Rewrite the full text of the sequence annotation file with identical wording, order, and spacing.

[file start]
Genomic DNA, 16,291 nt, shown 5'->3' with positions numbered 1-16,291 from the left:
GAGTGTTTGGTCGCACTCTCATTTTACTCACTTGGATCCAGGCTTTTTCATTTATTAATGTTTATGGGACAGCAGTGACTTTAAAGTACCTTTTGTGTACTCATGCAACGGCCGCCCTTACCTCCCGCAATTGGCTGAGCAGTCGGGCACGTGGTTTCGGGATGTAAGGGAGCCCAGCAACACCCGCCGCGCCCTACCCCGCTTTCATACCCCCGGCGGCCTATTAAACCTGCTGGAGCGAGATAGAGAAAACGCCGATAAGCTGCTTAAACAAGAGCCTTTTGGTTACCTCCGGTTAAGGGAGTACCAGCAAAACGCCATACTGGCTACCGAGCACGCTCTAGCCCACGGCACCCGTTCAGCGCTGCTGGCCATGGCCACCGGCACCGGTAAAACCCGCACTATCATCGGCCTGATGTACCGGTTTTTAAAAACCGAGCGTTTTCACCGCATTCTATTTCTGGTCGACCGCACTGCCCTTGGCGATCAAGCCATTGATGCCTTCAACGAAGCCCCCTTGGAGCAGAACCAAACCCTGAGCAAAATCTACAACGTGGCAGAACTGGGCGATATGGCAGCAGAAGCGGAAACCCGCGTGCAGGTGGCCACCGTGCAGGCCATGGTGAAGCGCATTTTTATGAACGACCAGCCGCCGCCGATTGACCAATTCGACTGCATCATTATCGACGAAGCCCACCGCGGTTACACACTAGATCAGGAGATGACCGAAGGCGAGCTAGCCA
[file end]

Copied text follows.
Genomic DNA, 16,291 nt, shown 5'->3' with positions numbered 1-16,291 from the left:
GAGTGTTTGGTCGCACTCTCATTTTACTCACTTGGATCCAGGCTTTTTCATTTATTAATGTTTATGGGACAGCAGTGACTTTAAAGTACCTTTTGTGTACTCATGCAACGGCCGCCCTTACCTCCCGCAATTGGCTGAGCAGTCGGGCACGTGGTTTCGGGATGTAAGGGAGCCCAGCAACACCCGCCGCGCCCTACCCCGCTTTCATACCCCCGGCGGCCTATTAAACCTGCTGGAGCGAGATAGAGAAAACGCCGATAAGCTGCTTAAACAAGAGCCTTTTGGTTACCTCCGGTTAAGGGAGTACCAGCAAAACGCCATACTGGCTACCGAGCACGCTCTAGCCCACGGCACCCGTTCAGCGCTGCTGGCCATGGCCACCGGCACCGGTAAAACCCGCACTATCATCGGCCTGATGTACCGGTTTTTAAAAACCGAGCGTTTTCACCGCATTCTATTTCTGGTCGACCGCACTGCCCTTGGCGATCAAGCCATTGATGCCTTCAACGAAGCCCCCTTGGAGCAGAACCAAACCCTGAGCAAAATCTACAACGTGGCAGAACTGGGCGATATGGCAGCAGAAGCGGAAACCCGCGTGCAGGTGGCCACCGTGCAGGCCATGGTGAAGCGCATTTTTATGAACGACCAGCCGCCGCCGATTGACCAATTCGACTGCATCATTATCGACGAAGCCCACCGCGGTTACACACTAGATCAGGAGATGACCGAAGGCGAGCTAGCCA